|mils $s||mils $s||mils $s||mils $s|
|Florida Hospital Organizations|
|Florida 24.5% Share of HCA||Dec 2012||924||583||1,507||709|
|Health Management Associates||Dec 2012||874||497||1,371||301|
|Adventist Health System||Dec 2012||331||302||633||512|
|North Broward Hospital District||Jun 2012||396||72||468||(114)|
|South Broward Hosp District||Apr 2013||348||108||456||88|
|Baptist Health South Florida||Sep 2012||282||95||377||83|
|Lee Memorial Health System||Sep 2012||159||164||323||45|
|Florida 26.4% Share of Tenet HealthCare||Dec 2012||207||115||322||88|
|Lakeland Regional Medical Center||Sep 2012||135||133||268||41|
|BayCare Health System||Dec 2012||138||86||224||199|
|Orlando Health||Sep 2012||60||119||179||27|
|Baptist Health Jacksonville||Sep 2012||113||35||148||86|
|Shands Teaching Hospitals&Clinics||Jun 2013||88||60||148||118|
|Sarasota County Hosp District||Sep 2012||70||54||124||(2)|
|Halifax Hospital Medical Center||Sep 2012||98||-||98||(3)|
|Florida Health Science Ctr (Tampa Hosp)||Sep 2012||49||38||87||11|
|NCH Healthcare System||Sep 2012||44||35||79||1|
|Health First||Sep 2012||26||37||63||24|
|H. Lee Moffitt Cancer Center||Jun 2013||14||37||51||8|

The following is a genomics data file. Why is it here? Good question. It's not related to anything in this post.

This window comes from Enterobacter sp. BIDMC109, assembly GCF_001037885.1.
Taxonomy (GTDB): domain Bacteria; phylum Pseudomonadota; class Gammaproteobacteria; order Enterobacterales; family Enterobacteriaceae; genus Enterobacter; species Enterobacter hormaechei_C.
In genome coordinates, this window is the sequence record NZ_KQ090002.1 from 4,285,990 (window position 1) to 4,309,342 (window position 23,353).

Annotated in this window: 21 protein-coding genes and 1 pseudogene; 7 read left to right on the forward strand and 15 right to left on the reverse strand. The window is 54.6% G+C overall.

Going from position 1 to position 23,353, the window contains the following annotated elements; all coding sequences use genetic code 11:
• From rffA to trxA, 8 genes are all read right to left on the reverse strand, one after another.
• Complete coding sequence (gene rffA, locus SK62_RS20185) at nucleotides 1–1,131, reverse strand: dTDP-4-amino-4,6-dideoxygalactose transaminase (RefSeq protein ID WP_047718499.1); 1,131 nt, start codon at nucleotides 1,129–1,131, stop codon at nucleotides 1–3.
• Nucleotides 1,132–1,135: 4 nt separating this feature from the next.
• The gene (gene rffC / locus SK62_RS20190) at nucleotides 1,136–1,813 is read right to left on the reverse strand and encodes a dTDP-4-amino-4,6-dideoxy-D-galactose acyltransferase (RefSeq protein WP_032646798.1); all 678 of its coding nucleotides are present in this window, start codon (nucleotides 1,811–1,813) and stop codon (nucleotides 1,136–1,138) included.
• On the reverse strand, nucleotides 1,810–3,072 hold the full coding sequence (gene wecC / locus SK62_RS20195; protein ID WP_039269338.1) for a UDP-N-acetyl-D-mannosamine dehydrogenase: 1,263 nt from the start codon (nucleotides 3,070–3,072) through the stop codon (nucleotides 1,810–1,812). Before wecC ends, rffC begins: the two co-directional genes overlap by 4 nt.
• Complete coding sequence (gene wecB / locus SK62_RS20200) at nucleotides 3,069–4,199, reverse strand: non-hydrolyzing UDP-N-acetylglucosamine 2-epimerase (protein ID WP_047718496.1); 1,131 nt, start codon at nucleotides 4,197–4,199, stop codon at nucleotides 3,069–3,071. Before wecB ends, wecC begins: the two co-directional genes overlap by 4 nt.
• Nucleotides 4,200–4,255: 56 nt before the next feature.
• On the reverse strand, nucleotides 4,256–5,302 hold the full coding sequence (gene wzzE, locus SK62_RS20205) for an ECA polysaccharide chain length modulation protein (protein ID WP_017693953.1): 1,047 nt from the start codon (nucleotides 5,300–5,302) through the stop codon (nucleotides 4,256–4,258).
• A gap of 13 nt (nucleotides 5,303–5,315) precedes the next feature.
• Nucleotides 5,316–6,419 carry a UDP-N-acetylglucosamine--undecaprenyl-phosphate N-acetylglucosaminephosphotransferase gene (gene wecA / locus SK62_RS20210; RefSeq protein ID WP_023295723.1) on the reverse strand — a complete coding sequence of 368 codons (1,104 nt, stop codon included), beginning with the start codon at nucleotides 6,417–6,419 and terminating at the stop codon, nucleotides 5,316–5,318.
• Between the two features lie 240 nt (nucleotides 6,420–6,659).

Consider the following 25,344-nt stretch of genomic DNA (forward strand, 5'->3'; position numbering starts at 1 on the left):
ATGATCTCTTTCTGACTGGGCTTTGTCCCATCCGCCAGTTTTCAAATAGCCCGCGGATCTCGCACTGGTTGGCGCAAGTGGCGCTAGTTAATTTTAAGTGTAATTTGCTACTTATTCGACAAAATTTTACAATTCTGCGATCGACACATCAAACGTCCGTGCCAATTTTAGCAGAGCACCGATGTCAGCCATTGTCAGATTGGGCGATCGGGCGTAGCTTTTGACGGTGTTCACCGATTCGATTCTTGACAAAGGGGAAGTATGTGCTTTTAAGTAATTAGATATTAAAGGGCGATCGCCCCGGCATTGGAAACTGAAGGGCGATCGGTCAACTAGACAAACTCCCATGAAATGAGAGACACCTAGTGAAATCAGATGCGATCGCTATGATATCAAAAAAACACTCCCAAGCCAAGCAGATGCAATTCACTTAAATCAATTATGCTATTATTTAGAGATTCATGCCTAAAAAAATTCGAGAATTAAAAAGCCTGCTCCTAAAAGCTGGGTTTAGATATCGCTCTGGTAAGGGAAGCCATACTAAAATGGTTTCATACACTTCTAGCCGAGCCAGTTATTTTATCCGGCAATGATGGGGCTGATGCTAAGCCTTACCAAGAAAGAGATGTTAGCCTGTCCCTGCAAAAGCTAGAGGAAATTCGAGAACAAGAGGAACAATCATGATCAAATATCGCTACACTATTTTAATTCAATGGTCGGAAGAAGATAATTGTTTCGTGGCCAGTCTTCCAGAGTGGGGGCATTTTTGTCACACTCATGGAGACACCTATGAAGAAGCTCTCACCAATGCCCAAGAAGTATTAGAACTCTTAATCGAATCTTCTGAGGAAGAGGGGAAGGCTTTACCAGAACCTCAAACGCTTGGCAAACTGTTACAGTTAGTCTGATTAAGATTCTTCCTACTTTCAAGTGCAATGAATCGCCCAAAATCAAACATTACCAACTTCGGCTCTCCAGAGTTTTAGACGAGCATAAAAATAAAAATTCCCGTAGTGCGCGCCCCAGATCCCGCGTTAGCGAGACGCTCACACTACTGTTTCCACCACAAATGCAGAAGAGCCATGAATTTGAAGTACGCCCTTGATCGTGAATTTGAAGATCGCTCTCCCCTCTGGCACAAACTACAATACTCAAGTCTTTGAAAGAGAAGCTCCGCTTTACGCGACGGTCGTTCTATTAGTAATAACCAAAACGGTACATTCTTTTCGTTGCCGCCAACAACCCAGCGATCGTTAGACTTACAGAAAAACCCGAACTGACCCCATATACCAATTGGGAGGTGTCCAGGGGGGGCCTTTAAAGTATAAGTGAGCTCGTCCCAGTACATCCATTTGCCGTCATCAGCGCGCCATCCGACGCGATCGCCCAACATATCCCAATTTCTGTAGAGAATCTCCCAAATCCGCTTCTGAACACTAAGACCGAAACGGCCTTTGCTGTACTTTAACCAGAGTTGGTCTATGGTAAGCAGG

|Nemours Foundation||Dec 2012||24||13||37||33|
|Total all 20||4,380||2,583||6,963||2,255|
|Provision for Bad Debts||4,380|
|Estimated Costs of Uncompensated Charity Care||2,583|
|Operating Income Excluding Bad Debts and Uncompensated Charity Care Costs||9,218|
So, these 20 Florida Hospital Organizations had Audited Total Hospital Operating Income of $2.255 bil in the most recent fiscal year audited. Driving down this $2.255 bil Total Hospital Operating Income were Total Provisions for Bad Debts of $4.380 bil and Total Costs of Uncompensated Charity Care of another $2.583 bil. Thus, exclusive of these two huge earnings charges, Total Hospital Operating Income would have been $9.218 bil, which is $6.963 bil higher than the reported $2.255 bil.
Granted these two earnings charges will not be totally eliminated with the ACA, but a very significant amount of these two huge earnings charges will be eliminated. The percentage of these two charges eliminated will not be nearly as high in Florida since it has chosen not to expand Medicaid as it will be in the States electing to expand Medicaid. But it will still be a very significant percentage reduction in Florida.
And the above two huge earnings charges are just for one year.
With these very strong, ongoing Florida Hospital earnings under Obamacare, the ultimate result should be a significant reduction in hospital patient charges, a significant bending back of the US Long-term Total Health Care Cost Curve and a significant reduction in the US Debt.